During their operation, injection-moulded AODD Pumps can bounce which can loosen pipework and increase the chances of a chemical leak.
While other PD-pump technologies have shortcomings when handling dangerous chemicals, the AODD pump does not come with such concerns. Specifically, plastic solid-body AODD pumps are the preferred choice over their injection-moulded cousins. In general, solid-body AODD pumps are stronger and have a longer life cycle with less required maintenance. Injection-moulded plastic pumps, on the other hand, can have small cavities or crevices in the body where liquids can accumulate and potential leak paths can be created. During their operation, injection-moulded pumps can also bounce more than solid-body models, which can loosen pipework and increase the chances for a product leak.
Plastic AODD pumps can also be constructed of materials that are specifically compatible with the chemicals that are being handled, which eliminates corrosion and leak concerns. The overall design and operation of AODD pumps gives them dry-run capability and good controllability, while they are seal-less. Their compressible drive medium permits gentle delivery with attenuated pressure peaks. Start-up is simple and the space required is considerably less than in the case of piston-actuated diaphragm pumps or eccentric screw pumps.
Almatec® Maschinenbau GmbH, Kamp-Lintfort, Germany, is a premium manufacturer and the actual inventor of plastic solid-body AODD pumps and offers an extensive product range. In the handling and transfer of dangerous chemicals, Almatec, which is a product brand of PSG®, a Dover Company, Oakbrook Terrace, IL, USA, Almatec recommends its E-Series AODD Pumps. E-Series pumps offer a long list of features and benefits for handlers of dangerous chemicals:
• Solid-Body Construction. E-Series pumps are CNC-machined from solid blocks of polyethylene (PE) or polytetrafluoroethylene (PTFE). The result is a pump that is not prone to the creation of leak paths while being able to operate with the most dangerous chemicals in the harshest pumping environments. • Diaphragm and Containment Ring. The E-Series features a unique stainless-steel containment ring and ring-tightening structure that helps create consistent high-torque compression that pulls the components tightly together and compresses the diaphragm in such a way that a leak-free seal is achieved. • PERSWING P® Air Control System. The PERSWING P® is a lube-free valve with only two moving parts that allows the E-Series pump to achieve superior flow-rate efficiency and air consumption, which helps lower the overall cost of operation. • Material Compatibility. The E-Series pump’s housing can be constructed of PE, PTFE, PE conductive or PTFE conductive, which allows it to be used with a wide range of chemical formulations. Additional versatility in regards to material compatibility is realised through the availability of EPDM, PTFE/EPDM and NBR diaphragms; EPDM, PTFE, NBR and stainless-steel ball valves; and PTFE cylinder valves. • Intrinsic Safety. E-Series pumps that are constructed of PE/PTFE conductive plastics are intrinsically safe and meet the requirements of the ATEX 94/9/EG directive. This means they can be safely used in explosive atmospheres or when pumping flammable liquids.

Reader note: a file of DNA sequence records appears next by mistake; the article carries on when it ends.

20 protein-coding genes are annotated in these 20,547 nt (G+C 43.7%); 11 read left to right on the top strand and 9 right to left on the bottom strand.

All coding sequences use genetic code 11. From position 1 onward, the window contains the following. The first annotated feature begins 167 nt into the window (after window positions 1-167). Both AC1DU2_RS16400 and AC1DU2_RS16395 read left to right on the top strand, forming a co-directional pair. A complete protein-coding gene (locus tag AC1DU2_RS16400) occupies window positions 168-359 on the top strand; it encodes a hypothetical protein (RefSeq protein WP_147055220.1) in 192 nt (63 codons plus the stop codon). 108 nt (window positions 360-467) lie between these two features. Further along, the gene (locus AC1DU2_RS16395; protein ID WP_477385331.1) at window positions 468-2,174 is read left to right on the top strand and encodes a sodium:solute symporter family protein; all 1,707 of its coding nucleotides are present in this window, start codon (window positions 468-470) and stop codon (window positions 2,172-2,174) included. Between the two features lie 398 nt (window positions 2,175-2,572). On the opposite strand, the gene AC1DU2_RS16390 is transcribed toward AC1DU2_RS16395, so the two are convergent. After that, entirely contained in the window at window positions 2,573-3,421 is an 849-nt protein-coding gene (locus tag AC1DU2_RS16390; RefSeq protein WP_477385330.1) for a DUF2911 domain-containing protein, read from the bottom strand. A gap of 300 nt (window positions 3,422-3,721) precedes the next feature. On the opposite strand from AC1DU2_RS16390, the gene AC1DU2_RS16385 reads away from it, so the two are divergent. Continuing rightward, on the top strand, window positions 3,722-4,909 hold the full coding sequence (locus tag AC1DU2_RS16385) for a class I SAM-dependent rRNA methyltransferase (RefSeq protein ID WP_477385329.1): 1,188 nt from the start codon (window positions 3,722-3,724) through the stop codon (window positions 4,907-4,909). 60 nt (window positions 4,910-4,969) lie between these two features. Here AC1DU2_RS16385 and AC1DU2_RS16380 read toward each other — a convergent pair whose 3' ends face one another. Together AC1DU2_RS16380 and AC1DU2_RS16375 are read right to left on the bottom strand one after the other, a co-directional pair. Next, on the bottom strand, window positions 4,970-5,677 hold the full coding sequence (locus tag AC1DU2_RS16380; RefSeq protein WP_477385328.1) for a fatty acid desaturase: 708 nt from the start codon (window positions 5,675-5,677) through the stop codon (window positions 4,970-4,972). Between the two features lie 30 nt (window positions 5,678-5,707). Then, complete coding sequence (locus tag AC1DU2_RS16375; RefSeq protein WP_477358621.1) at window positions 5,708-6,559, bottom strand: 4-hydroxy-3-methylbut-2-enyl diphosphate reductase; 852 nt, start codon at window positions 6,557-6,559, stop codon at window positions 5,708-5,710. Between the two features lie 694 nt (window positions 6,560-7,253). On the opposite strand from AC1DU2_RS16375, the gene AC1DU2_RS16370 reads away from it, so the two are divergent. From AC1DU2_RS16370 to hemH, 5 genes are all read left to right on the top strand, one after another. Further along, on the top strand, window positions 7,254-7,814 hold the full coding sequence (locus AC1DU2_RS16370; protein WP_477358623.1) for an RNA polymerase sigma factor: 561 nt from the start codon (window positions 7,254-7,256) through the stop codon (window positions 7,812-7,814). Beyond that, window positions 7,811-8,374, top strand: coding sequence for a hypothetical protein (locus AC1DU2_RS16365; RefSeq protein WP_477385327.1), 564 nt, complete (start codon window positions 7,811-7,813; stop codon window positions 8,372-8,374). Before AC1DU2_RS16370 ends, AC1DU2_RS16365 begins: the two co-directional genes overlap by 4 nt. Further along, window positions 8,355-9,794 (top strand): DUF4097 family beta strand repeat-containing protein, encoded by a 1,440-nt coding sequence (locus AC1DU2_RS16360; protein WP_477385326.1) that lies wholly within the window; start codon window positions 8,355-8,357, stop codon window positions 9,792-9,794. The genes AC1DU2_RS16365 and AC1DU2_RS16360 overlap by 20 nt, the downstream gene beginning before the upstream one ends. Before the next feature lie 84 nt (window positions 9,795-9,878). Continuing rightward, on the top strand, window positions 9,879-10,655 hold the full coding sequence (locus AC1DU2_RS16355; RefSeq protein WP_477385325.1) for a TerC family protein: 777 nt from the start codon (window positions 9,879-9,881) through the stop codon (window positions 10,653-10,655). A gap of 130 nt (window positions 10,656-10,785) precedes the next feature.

Almatec is now offering its E-Series AODD pumps, which can be used a s a direct replacement for its previous A-Series line, in seven sizes: the 6.4-mm (1/4”) E08 with flow rate to 15 L/min (4 gpm); the 9.5-mm (3/8”) E10 with flow rate to 23 L/min (6 gpm); the 12.7-mm (1/2”) E15 with flow rate to 55 L/min (15 gpm); the 25.4-mm (1”) E25 with flow rate to 130 L/min (35 gpm); the 38.1-mm (1-1/2”) E40 with flow rate to 330 L/min (88 gpm); the 50.8-mm (2”) E50 with flow rate to 600 L/min (160 gpm); and the 76.2-mm (3”) E80 with flow rate to 800 L/min (210 gpm).
You may not want to see how they are made, but we can't live without laws. The same is true for thousands of consumer or industrial products that are manufactured on a daily basis. While we may not want to know what types of dangerous chemicals, solvents, caustics or acids are being used to make paints, detergents, paper and fertiliser, we also know that we can’t live without them and that we don’t want them to be released to the atmosphere or environment.
That’s why full containment of these hazardous, flammable or explosive substances is a front-of-mind concern for the plant operators who handle them. Those concerns can be alleviated, however, through the use of pumping equipment that has been designed to achieve full containment of dangerous chemicals. While other pump technologies can claim to do this, only plastic solid-body AODD pumps, specifically the E-Series model from Almatec, can turn those claims into reality.